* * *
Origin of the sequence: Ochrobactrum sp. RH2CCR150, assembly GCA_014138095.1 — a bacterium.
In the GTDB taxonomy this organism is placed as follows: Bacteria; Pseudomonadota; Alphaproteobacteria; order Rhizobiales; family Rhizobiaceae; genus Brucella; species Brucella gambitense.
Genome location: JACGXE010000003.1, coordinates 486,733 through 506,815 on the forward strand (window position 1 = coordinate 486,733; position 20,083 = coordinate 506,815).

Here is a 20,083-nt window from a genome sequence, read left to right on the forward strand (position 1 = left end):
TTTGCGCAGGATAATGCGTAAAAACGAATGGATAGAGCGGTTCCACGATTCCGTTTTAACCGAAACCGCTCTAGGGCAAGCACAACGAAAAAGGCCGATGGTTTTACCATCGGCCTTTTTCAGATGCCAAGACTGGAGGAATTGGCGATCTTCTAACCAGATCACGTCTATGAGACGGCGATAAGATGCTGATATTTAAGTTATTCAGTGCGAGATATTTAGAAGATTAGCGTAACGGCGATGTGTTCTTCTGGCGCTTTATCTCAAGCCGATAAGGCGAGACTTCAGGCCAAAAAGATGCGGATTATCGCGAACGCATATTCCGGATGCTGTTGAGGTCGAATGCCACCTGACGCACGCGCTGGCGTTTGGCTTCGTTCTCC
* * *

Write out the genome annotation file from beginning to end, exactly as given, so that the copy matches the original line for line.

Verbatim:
Origin of the sequence: Ochrobactrum sp. RH2CCR150, assembly GCA_014138095.1 — a bacterium.
In the GTDB taxonomy this organism is placed as follows: Bacteria; Pseudomonadota; Alphaproteobacteria; order Rhizobiales; family Rhizobiaceae; genus Brucella; species Brucella gambitense.
Genome location: JACGXE010000003.1, coordinates 486,733 through 506,815 on the forward strand (window position 1 = coordinate 486,733; position 20,083 = coordinate 506,815).

Here is a 20,083-nt window from a genome sequence, read left to right on the forward strand (position 1 = left end):
TTTGCGCAGGATAATGCGTAAAAACGAATGGATAGAGCGGTTCCACGATTCCGTTTTAACCGAAACCGCTCTAGGGCAAGCACAACGAAAAAGGCCGATGGTTTTACCATCGGCCTTTTTCAGATGCCAAGACTGGAGGAATTGGCGATCTTCTAACCAGATCACGTCTATGAGACGGCGATAAGATGCTGATATTTAAGTTATTCAGTGCGAGATATTTAGAAGATTAGCGTAACGGCGATGTGTTCTTCTGGCGCTTTATCTCAAGCCGATAAGGCGAGACTTCAGGCCAAAAAGATGCGGATTATCGCGAACGCATATTCCGGATGCTGTTGAGGTCGAATGCCACCTGACGCACGCGCTGGCGTTTGGCTTCGTTCTCC